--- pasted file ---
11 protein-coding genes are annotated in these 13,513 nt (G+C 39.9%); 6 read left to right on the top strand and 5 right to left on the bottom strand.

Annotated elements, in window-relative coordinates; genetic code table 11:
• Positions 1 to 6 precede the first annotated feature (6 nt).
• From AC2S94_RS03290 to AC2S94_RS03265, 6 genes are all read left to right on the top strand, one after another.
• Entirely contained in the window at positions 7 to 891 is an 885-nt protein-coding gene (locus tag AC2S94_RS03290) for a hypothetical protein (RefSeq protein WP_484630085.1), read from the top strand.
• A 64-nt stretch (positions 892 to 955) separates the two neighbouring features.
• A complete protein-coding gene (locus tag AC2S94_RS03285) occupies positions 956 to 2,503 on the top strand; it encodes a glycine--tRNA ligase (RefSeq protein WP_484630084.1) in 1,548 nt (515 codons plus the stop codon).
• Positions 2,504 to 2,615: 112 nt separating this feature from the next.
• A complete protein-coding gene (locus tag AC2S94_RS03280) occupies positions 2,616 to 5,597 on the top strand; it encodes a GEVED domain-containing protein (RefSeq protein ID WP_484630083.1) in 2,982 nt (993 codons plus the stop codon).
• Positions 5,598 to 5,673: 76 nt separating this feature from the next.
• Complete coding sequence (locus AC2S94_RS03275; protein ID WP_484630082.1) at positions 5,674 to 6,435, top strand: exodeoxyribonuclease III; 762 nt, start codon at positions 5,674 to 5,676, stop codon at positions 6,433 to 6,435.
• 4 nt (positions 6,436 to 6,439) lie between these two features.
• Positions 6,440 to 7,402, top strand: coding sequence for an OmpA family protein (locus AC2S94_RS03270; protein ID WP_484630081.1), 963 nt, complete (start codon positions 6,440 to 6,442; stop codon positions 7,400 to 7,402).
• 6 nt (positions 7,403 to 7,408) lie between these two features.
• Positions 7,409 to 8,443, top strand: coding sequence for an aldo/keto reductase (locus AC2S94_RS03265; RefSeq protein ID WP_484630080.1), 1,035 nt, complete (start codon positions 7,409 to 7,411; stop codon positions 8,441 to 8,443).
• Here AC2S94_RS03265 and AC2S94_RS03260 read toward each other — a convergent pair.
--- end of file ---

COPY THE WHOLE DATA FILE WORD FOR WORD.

11 protein-coding genes are annotated in these 13,513 nt (G+C 39.9%); 6 read left to right on the top strand and 5 right to left on the bottom strand.

Annotated elements, in window-relative coordinates; genetic code table 11:
• Positions 1 to 6 precede the first annotated feature (6 nt).
• From AC2S94_RS03290 to AC2S94_RS03265, 6 genes are all read left to right on the top strand, one after another.
• Entirely contained in the window at positions 7 to 891 is an 885-nt protein-coding gene (locus tag AC2S94_RS03290) for a hypothetical protein (RefSeq protein WP_484630085.1), read from the top strand.
• A 64-nt stretch (positions 892 to 955) separates the two neighbouring features.
• A complete protein-coding gene (locus tag AC2S94_RS03285) occupies positions 956 to 2,503 on the top strand; it encodes a glycine--tRNA ligase (RefSeq protein WP_484630084.1) in 1,548 nt (515 codons plus the stop codon).
• Positions 2,504 to 2,615: 112 nt separating this feature from the next.
• A complete protein-coding gene (locus tag AC2S94_RS03280) occupies positions 2,616 to 5,597 on the top strand; it encodes a GEVED domain-containing protein (RefSeq protein ID WP_484630083.1) in 2,982 nt (993 codons plus the stop codon).
• Positions 5,598 to 5,673: 76 nt separating this feature from the next.
• Complete coding sequence (locus AC2S94_RS03275; protein ID WP_484630082.1) at positions 5,674 to 6,435, top strand: exodeoxyribonuclease III; 762 nt, start codon at positions 5,674 to 5,676, stop codon at positions 6,433 to 6,435.
• 4 nt (positions 6,436 to 6,439) lie between these two features.
• Positions 6,440 to 7,402, top strand: coding sequence for an OmpA family protein (locus AC2S94_RS03270; protein ID WP_484630081.1), 963 nt, complete (start codon positions 6,440 to 6,442; stop codon positions 7,400 to 7,402).
• 6 nt (positions 7,403 to 7,408) lie between these two features.
• Positions 7,409 to 8,443, top strand: coding sequence for an aldo/keto reductase (locus AC2S94_RS03265; RefSeq protein ID WP_484630080.1), 1,035 nt, complete (start codon positions 7,409 to 7,411; stop codon positions 8,441 to 8,443).
• Here AC2S94_RS03265 and AC2S94_RS03260 read toward each other — a convergent pair.